Bailey was also named the chairwoman for the Macon Girl Scout’s Central Committee and earned the “Thanks” badge, the Scouts’ highest honor given to an adult. In 1961, a permanent campsite was named in her honor. She also worked as a district and council leader before passing in 1972. In 1994, The Macon Girl Scouts Center was renamed the Sarah Bailey Service Center. She was also the subject of a dedicated exhibit at Macon’s Tubman Museum in 2014.

A video about Bailey’s life and service to helping shape and empower young women can be seen here.

Original source: Little Known Black History Fact: Sarah Bailey | Black America Web

Serena Williams Triumphs over Sister Venus to Win Record 23rd Major Title at Australian Open

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Serena Williams lifts her trophy after defeating her sister Venus Williams in their women’s singles final match at the Australian Open in Melbourne on Jan. 28, 2017. (Mark R. Cristino / EPA)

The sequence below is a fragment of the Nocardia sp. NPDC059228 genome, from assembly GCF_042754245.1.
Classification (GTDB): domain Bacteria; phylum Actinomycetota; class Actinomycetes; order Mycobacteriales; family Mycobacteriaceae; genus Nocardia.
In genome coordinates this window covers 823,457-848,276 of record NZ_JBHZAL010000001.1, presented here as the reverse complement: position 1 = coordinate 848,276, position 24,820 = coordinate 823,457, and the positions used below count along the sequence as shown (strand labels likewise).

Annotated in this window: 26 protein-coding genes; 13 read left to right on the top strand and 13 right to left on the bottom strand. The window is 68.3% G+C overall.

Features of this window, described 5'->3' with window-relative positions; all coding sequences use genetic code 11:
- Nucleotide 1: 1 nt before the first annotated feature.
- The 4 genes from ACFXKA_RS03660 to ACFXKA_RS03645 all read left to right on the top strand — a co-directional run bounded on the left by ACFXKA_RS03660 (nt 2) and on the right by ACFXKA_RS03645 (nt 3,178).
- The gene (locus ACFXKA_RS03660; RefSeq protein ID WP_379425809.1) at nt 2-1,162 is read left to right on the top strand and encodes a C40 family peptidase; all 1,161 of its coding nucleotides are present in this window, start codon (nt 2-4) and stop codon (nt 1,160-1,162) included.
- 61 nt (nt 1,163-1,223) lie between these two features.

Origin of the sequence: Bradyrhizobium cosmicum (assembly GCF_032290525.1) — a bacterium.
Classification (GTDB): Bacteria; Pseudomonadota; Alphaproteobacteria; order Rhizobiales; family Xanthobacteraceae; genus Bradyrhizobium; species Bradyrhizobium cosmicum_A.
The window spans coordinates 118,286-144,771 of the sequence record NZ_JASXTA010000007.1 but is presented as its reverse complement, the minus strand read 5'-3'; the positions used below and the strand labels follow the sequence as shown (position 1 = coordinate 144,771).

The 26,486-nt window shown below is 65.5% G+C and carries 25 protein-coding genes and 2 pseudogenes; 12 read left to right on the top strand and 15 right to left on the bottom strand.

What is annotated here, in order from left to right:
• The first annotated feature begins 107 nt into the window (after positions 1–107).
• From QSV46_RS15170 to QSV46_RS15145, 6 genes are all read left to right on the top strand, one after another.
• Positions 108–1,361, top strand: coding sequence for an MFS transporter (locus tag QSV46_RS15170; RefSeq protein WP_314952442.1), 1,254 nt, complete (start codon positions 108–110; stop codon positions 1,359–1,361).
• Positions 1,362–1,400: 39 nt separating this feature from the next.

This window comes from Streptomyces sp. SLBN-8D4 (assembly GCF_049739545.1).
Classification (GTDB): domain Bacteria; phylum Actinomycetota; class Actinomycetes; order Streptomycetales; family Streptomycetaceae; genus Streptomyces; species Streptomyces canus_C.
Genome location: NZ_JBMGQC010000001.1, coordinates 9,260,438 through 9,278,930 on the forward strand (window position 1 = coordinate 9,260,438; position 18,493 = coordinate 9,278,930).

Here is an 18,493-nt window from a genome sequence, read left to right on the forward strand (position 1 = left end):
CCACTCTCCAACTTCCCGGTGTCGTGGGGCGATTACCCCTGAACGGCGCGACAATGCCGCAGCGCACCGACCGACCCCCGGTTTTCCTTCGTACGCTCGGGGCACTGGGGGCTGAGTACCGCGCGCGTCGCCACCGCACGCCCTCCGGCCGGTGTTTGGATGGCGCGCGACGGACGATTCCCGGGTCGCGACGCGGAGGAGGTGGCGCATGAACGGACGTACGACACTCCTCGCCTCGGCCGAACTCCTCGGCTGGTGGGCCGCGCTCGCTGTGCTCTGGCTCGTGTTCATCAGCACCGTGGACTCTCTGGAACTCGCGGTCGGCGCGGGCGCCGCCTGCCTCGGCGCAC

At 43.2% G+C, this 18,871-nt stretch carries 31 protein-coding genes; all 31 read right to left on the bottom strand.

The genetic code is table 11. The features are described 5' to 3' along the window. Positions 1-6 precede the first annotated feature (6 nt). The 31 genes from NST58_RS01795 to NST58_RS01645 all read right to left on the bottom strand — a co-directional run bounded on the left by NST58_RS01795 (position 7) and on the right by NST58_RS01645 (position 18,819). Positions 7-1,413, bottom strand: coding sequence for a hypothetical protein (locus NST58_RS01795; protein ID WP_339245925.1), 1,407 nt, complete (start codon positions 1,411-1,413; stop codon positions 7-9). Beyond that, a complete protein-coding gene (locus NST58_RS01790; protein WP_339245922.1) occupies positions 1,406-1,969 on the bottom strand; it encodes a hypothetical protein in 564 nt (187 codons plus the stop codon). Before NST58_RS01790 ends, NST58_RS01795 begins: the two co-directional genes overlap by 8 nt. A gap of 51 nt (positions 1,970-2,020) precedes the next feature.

article via chicagotribune.com

Serena Williams held up a Grand Slam winner’s trophy for the 23rd time, celebrating her unrivalled place in history, and received a congratulatory letter and a pair of custom-made shoes from Michael Jordan, the name most synonymous with No. 23.

Venus Williams got to watch from close range again, and shed tears more of joy than regret after being beaten in a major final for the seventh time by her record-breaking younger sister.

Serena won the all-Williams final, the ninth in Grand Slam history and the second in Australia, 6-4, 6-4 on Saturday.  With her record seventh Australian Open title, Serena moved ahead of Steffi Graf for the most major titles in the Open era.